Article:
The Comet alkaline assay (single cell gel electrophoresis) was employed to evaluate DNA damage attributable to LYY-35. Observations indicated an enhancement in DNA damage, manifesting as more pronounced comet tails, concomitant with increases in LYY-35 concentration (Figure 6A). Additionally, Hochest staining corroborated the concentration-dependent augmentation of DNA damage (Figure 6B). Furthermore, a decrease in the expression levels of DNA repair proteins, including BLM, BRCA-1, and PARP-1, was observed (Figure 6C), suggesting that LYY-35 induces DNA damage in A549 cells.

 Figure 2 

Oxidative damage of A549 cells by LYY-35. A-D. Illustrate the expression levels of MDA, SOD, LDH, and GSH in A549 cells following treatment with LYY-35 at incremental concentrations of 0, 2.5, 5.0, and 7.5 μM, respectively. E. Illustrations of ROS activity subsequent to administration of LYY-35 in dosages of 0, 2.5, 5.0, and 7.5 μM. F. ROS statistical column analysis chart. Quantification of intracellular ROS following LYY-35 administration. G. Changes of intracellular ROS fluorescence intensity. The outcome is an average of three replicates, with variability expressed as standard deviation (SD). ** P < 0.01, *** P < 0.001.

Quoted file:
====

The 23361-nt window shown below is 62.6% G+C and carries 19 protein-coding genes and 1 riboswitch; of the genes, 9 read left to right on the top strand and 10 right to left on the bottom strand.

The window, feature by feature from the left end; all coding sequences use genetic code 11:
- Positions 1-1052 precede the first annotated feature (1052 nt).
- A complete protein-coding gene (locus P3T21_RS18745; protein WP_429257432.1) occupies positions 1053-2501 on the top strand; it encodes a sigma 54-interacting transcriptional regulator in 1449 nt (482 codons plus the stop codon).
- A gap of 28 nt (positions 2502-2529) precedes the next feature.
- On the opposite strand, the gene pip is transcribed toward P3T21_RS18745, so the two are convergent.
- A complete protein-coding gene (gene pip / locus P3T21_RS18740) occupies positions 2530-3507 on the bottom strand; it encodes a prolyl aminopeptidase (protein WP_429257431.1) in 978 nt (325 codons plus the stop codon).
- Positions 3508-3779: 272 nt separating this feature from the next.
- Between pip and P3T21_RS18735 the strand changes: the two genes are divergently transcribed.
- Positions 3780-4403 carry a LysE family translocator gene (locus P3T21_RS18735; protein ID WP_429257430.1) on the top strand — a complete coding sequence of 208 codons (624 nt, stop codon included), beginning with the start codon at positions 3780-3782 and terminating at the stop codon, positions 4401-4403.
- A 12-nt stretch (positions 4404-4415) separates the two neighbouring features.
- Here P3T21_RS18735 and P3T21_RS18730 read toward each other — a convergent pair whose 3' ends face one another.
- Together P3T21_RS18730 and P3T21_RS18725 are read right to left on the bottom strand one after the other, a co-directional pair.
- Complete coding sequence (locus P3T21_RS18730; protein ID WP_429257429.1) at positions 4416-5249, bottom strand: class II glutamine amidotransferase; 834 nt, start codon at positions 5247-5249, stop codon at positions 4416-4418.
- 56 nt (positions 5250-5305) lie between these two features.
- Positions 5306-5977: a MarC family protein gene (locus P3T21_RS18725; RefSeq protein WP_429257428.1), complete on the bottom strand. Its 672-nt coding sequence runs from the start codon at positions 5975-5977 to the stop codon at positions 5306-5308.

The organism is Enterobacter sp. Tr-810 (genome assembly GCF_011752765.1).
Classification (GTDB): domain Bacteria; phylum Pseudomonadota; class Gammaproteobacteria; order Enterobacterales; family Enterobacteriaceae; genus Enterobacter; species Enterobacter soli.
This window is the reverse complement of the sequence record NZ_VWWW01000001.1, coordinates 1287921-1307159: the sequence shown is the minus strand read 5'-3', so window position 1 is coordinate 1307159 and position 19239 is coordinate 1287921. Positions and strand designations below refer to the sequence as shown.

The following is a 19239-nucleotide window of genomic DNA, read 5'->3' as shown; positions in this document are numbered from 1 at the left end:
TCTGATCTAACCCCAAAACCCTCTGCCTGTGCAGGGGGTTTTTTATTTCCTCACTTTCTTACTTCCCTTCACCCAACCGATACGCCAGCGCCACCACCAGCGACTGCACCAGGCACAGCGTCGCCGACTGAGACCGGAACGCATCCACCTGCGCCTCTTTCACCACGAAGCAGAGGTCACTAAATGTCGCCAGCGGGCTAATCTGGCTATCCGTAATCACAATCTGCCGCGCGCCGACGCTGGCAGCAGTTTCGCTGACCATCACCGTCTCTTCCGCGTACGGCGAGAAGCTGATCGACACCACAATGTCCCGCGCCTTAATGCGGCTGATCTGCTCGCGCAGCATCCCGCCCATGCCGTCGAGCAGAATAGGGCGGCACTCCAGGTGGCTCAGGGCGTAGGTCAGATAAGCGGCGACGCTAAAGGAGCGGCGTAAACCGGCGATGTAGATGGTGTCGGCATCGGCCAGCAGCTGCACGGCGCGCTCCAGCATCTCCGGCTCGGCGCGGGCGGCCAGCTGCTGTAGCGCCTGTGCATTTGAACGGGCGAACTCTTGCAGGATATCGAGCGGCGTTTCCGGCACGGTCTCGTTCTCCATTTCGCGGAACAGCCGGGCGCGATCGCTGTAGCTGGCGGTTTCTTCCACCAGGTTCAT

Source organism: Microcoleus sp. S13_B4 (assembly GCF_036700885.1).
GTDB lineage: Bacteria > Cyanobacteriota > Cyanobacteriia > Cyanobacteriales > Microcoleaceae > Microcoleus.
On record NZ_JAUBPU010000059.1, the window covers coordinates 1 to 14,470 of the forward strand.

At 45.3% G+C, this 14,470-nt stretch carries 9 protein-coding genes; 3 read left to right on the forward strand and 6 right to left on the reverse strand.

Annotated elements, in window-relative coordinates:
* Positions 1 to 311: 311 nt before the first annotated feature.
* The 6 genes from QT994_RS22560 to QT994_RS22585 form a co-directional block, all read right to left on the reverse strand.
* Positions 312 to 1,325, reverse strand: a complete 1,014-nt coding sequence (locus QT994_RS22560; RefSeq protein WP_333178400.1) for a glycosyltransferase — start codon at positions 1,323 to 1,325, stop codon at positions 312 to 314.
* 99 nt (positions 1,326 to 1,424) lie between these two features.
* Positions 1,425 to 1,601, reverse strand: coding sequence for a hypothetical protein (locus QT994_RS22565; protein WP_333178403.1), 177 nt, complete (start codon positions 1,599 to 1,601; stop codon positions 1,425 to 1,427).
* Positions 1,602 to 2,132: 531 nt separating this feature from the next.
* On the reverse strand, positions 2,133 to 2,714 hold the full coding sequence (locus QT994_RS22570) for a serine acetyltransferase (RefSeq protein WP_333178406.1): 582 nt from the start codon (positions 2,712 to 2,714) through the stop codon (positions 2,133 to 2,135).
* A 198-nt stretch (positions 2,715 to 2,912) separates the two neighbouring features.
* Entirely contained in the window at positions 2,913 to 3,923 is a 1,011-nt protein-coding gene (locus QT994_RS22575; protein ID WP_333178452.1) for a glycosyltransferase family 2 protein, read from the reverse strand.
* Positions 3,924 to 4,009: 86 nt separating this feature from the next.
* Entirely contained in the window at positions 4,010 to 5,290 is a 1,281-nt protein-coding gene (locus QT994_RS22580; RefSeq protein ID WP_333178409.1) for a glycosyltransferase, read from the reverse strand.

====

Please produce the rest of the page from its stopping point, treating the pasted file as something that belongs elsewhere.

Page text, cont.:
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Derived from Stephania tetrandra, fangchinoline is a natural compound characterized by its small molecular structure and diverse biological activities. Historically, it has served as an adjunctive therapy in the management of various inflammatory and autoimmune diseases [11, 12, 15]. Previous research indicates that fangchinoline exhibits cytotoxic effects on Hela cervical cancer cells, MCF breast cancer cells, and has demonstrated efficacy in in-vitro studies of prostate cancer, leukemia, gastric cancer, and liver cancer. This compound is reported to inhibit tumor cell proliferation and facilitate apoptosis [12-15]. However, a comprehensive understanding of the precise molecular mechanisms involved remains largely elusive. This study established that LYY-35 possesses cytotoxic properties against A549 cells, which intensify with escalating concentrations of the drug. Additionally, comparative analysis indicated that normal lung epithelial cells experienced lower levels of cytotoxicity from the same concentrations of LYY-35 than A549 cells. Earlier studies have documented that the indiscriminate cytotoxicity exhibited by chemotherapeutic agents towards normal lung tissue may contribute to a range of side effects, such as acute lung injury and bone marrow suppression (myelosuppression) [16-19]. Thus, there is a potential for LYY-35 to serve as an effective therapeutic option for lung cancer.